Smaller begoniasAlyssum

AlyssumErigeron - Version 2

ErigeronCyclamen

CyclamenDiasca

DiascaPansy

PansyCamomile

CamomileGladiolus

GladiolusLobelia

LobeliaImpatiens

ImpatiensJapanese anemone

Japanese anemoneSweet peas

Sweet pea.

Given how incensed some people become when supermarkets begin stacking their shelves for Christmas in August, I hesitate to repeat Jackie’s quip; when she served up a roast chicken dinner tonight, complete with homemade sage and onion stuffing, Yorkshire pudding, roast potatoes and parsnips, brussels sprouts, cabbage, carrots and gravy, followed by profiteroles; that she was practising for that festive occasion. But she was only joking, and it was delicious. She drank Hoegaarden whilst I consumed more of the rioja.

The Water Spire

This morning I walked along Hordle Lane, turning left into Stopples Lane. I had hoped to walk across the fields and woods to Peter’s Farm, but could not find my way through. In the spring, I must have traversed a gap in the hedge which is now overgrown. Today, I followed the fenced off wood until I reached the houses, then retraced my steps.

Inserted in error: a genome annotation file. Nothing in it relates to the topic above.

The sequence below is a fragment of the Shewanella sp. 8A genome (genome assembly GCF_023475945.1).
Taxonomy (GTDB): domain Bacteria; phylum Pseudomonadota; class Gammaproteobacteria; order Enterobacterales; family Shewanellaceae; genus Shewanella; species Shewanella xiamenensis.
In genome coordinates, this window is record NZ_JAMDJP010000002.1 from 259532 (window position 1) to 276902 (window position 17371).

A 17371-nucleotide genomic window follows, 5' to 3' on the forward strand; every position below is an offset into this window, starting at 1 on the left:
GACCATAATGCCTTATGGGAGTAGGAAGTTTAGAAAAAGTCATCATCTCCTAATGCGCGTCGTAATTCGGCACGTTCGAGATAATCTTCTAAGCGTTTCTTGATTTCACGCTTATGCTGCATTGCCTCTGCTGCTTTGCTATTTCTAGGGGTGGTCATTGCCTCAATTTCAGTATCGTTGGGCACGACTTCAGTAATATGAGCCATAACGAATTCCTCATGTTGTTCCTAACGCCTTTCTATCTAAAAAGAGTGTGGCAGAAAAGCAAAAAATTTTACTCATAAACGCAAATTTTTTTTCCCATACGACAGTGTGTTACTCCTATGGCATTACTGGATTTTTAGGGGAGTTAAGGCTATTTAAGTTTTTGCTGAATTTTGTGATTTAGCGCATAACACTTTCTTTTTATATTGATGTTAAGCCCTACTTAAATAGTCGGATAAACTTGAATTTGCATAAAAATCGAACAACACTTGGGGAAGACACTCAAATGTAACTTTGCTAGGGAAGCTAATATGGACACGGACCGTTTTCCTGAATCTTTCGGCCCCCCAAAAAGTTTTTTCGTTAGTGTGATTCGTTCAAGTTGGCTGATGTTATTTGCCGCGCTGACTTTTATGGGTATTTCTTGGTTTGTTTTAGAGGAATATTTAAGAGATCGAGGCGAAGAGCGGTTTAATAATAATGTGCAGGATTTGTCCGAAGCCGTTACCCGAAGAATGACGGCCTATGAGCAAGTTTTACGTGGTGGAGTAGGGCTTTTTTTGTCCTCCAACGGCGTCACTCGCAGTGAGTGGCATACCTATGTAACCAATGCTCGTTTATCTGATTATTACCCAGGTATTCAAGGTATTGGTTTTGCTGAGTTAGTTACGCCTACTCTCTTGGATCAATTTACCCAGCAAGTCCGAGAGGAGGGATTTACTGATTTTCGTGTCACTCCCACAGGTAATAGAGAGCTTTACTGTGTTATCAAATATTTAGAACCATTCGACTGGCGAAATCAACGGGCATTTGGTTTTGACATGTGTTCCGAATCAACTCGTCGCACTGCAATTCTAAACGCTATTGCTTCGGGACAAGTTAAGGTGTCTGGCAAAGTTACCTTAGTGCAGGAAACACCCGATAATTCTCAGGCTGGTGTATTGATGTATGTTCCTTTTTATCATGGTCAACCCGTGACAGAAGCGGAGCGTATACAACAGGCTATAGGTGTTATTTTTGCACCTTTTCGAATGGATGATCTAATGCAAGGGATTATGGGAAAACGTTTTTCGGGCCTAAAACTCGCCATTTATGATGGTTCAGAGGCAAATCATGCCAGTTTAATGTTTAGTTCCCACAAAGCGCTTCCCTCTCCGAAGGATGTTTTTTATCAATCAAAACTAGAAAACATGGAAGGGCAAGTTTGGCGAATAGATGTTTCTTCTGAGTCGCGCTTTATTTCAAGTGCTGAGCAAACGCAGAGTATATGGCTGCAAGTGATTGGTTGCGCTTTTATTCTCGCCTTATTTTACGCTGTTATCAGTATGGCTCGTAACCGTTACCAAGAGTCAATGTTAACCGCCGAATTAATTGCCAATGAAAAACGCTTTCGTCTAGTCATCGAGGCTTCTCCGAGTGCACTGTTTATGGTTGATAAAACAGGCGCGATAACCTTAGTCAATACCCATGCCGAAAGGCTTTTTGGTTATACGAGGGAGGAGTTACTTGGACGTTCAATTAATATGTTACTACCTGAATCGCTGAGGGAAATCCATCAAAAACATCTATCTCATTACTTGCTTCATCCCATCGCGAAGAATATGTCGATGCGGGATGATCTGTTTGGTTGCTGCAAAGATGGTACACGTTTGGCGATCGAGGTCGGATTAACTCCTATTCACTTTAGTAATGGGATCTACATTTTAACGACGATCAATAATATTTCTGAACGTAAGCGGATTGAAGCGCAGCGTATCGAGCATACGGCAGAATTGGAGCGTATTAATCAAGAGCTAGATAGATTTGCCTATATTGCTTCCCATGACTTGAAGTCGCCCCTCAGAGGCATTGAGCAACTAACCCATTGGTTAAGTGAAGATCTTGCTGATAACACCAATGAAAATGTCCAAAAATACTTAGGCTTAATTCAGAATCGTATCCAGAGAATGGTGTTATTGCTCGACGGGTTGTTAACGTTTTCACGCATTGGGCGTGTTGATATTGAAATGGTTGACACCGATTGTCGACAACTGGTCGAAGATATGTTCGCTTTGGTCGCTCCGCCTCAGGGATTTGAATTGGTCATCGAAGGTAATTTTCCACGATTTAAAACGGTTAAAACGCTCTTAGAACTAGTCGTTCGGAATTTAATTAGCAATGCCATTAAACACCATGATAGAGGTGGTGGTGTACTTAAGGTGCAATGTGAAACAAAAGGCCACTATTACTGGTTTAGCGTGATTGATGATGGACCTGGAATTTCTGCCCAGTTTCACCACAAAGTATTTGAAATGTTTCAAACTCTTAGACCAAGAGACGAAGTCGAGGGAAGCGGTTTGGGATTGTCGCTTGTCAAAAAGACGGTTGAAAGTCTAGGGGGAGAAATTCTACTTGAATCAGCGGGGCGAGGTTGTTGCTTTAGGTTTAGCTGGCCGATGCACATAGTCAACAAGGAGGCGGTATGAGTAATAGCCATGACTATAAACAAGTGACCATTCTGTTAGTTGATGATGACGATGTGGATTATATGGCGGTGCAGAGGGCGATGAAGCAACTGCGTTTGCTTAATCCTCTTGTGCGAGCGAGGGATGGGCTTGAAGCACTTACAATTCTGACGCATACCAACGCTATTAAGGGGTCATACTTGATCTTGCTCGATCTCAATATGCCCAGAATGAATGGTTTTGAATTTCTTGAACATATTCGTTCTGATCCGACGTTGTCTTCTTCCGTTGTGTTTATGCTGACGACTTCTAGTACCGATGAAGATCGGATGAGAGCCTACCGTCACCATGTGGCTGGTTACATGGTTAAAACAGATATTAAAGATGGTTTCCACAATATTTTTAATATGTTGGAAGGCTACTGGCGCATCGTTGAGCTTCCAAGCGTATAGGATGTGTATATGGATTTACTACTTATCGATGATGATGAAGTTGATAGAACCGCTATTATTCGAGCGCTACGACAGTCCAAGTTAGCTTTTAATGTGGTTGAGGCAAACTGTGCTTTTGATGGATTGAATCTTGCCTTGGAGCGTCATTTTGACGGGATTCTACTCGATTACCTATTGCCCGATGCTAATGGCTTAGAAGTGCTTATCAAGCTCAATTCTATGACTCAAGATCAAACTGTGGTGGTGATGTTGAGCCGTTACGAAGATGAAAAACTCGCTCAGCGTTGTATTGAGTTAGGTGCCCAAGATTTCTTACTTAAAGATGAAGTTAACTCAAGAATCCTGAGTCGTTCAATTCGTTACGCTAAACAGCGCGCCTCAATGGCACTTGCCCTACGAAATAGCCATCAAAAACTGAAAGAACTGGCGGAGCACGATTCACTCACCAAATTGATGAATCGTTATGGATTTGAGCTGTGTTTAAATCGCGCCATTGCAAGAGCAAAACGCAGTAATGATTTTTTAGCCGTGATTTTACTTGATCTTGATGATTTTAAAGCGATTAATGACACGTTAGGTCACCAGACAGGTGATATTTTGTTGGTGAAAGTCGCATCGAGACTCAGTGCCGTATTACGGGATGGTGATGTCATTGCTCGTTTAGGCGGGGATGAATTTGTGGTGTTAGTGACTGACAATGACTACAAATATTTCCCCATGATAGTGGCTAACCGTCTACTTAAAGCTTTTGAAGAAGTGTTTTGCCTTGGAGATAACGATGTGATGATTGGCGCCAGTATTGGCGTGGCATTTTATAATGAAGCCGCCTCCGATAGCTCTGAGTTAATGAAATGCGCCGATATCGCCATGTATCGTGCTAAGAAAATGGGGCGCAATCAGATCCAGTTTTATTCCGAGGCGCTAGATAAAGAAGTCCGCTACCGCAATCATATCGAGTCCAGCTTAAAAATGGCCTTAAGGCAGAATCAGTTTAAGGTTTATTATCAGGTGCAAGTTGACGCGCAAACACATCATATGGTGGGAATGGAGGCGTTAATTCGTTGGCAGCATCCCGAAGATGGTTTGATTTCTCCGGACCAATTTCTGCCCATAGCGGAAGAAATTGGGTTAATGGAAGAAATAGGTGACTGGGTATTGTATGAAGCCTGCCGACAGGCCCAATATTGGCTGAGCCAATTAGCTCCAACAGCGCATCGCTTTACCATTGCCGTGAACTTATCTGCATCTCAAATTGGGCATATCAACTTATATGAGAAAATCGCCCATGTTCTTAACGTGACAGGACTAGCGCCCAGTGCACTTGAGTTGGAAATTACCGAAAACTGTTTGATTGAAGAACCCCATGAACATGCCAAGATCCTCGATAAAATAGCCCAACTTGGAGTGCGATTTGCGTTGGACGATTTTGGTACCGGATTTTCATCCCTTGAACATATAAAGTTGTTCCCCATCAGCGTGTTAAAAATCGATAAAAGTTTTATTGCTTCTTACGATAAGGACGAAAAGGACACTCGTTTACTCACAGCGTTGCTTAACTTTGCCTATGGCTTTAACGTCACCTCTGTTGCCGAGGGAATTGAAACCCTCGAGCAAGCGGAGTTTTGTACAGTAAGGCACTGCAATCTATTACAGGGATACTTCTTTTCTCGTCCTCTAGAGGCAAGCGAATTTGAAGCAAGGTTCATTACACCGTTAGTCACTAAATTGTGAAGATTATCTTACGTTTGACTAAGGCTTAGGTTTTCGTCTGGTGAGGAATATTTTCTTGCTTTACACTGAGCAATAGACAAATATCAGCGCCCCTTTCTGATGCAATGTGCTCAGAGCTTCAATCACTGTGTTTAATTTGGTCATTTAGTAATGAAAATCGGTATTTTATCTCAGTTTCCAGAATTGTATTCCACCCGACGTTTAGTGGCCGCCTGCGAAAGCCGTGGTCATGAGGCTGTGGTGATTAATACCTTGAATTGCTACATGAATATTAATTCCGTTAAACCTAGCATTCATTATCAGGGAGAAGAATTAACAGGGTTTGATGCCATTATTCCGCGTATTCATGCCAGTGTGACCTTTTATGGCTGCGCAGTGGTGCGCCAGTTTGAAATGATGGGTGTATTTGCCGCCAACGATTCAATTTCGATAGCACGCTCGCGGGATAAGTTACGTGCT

Water spireBurst valveJust before the paddock I heard, then saw, a spire of water, casting a rainbow, shooting straight up into the tree above. Upon investigation, during which I was liberally sprinkled, I noticed that a valve had, perhaps deliberately, become disconnected. Yeatton cottageI knocked at the door of Yeatton Cottage and alerted a resident who undertook to contact the water board. This young woman told me that the large horses did not belong to her and her husband, Horse camouflagedalthough the field and a Shetland pony did. One of the horses, sheltering under an oak, was well camouflaged.